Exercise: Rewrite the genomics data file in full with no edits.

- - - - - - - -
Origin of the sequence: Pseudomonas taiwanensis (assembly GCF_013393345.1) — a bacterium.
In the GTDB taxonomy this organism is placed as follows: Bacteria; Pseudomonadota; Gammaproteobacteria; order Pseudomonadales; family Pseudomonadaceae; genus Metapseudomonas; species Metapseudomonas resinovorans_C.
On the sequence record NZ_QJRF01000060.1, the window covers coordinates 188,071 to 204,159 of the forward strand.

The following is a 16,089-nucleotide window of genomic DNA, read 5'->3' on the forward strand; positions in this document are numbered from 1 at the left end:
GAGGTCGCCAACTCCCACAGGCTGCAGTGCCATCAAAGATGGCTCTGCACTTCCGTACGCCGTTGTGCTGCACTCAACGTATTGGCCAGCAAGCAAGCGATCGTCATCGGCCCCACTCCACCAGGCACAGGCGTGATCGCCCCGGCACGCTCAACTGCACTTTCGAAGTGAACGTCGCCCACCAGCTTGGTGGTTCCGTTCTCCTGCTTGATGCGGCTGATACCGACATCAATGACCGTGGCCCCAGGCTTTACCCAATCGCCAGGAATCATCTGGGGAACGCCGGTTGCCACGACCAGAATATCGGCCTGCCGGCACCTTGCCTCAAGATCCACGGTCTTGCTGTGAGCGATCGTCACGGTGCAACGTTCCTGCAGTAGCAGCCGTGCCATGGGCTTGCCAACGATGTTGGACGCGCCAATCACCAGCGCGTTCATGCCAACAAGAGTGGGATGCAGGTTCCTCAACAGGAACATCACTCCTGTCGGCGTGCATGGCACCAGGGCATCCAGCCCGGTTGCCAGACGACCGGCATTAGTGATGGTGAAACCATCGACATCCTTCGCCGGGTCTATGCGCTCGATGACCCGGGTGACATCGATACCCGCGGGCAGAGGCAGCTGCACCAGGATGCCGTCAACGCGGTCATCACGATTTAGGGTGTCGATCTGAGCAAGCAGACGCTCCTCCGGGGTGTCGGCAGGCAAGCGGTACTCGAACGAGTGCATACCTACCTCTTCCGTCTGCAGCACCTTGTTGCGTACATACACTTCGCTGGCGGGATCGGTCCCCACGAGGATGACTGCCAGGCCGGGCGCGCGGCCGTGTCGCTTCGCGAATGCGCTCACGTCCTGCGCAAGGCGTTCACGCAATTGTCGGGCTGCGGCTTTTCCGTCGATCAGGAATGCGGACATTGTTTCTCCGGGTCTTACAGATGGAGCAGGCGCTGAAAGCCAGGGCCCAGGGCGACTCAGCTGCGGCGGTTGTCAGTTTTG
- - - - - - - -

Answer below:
Origin of the sequence: Pseudomonas taiwanensis (assembly GCF_013393345.1) — a bacterium.
In the GTDB taxonomy this organism is placed as follows: Bacteria; Pseudomonadota; Gammaproteobacteria; order Pseudomonadales; family Pseudomonadaceae; genus Metapseudomonas; species Metapseudomonas resinovorans_C.
On the sequence record NZ_QJRF01000060.1, the window covers coordinates 188,071 to 204,159 of the forward strand.

The following is a 16,089-nucleotide window of genomic DNA, read 5'->3' on the forward strand; positions in this document are numbered from 1 at the left end:
GAGGTCGCCAACTCCCACAGGCTGCAGTGCCATCAAAGATGGCTCTGCACTTCCGTACGCCGTTGTGCTGCACTCAACGTATTGGCCAGCAAGCAAGCGATCGTCATCGGCCCCACTCCACCAGGCACAGGCGTGATCGCCCCGGCACGCTCAACTGCACTTTCGAAGTGAACGTCGCCCACCAGCTTGGTGGTTCCGTTCTCCTGCTTGATGCGGCTGATACCGACATCAATGACCGTGGCCCCAGGCTTTACCCAATCGCCAGGAATCATCTGGGGAACGCCGGTTGCCACGACCAGAATATCGGCCTGCCGGCACCTTGCCTCAAGATCCACGGTCTTGCTGTGAGCGATCGTCACGGTGCAACGTTCCTGCAGTAGCAGCCGTGCCATGGGCTTGCCAACGATGTTGGACGCGCCAATCACCAGCGCGTTCATGCCAACAAGAGTGGGATGCAGGTTCCTCAACAGGAACATCACTCCTGTCGGCGTGCATGGCACCAGGGCATCCAGCCCGGTTGCCAGACGACCGGCATTAGTGATGGTGAAACCATCGACATCCTTCGCCGGGTCTATGCGCTCGATGACCCGGGTGACATCGATACCCGCGGGCAGAGGCAGCTGCACCAGGATGCCGTCAACGCGGTCATCACGATTTAGGGTGTCGATCTGAGCAAGCAGACGCTCCTCCGGGGTGTCGGCAGGCAAGCGGTACTCGAACGAGTGCATACCTACCTCTTCCGTCTGCAGCACCTTGTTGCGTACATACACTTCGCTGGCGGGATCGGTCCCCACGAGGATGACTGCCAGGCCGGGCGCGCGGCCGTGTCGCTTCGCGAATGCGCTCACGTCCTGCGCAAGGCGTTCACGCAATTGTCGGGCTGCGGCTTTTCCGTCGATCAGGAATGCGGACATTGTTTCTCCGGGTCTTACAGATGGAGCAGGCGCTGAAAGCCAGGGCCCAGGGCGACTCAGCTGCGGCGGTTGTCAGTTTTG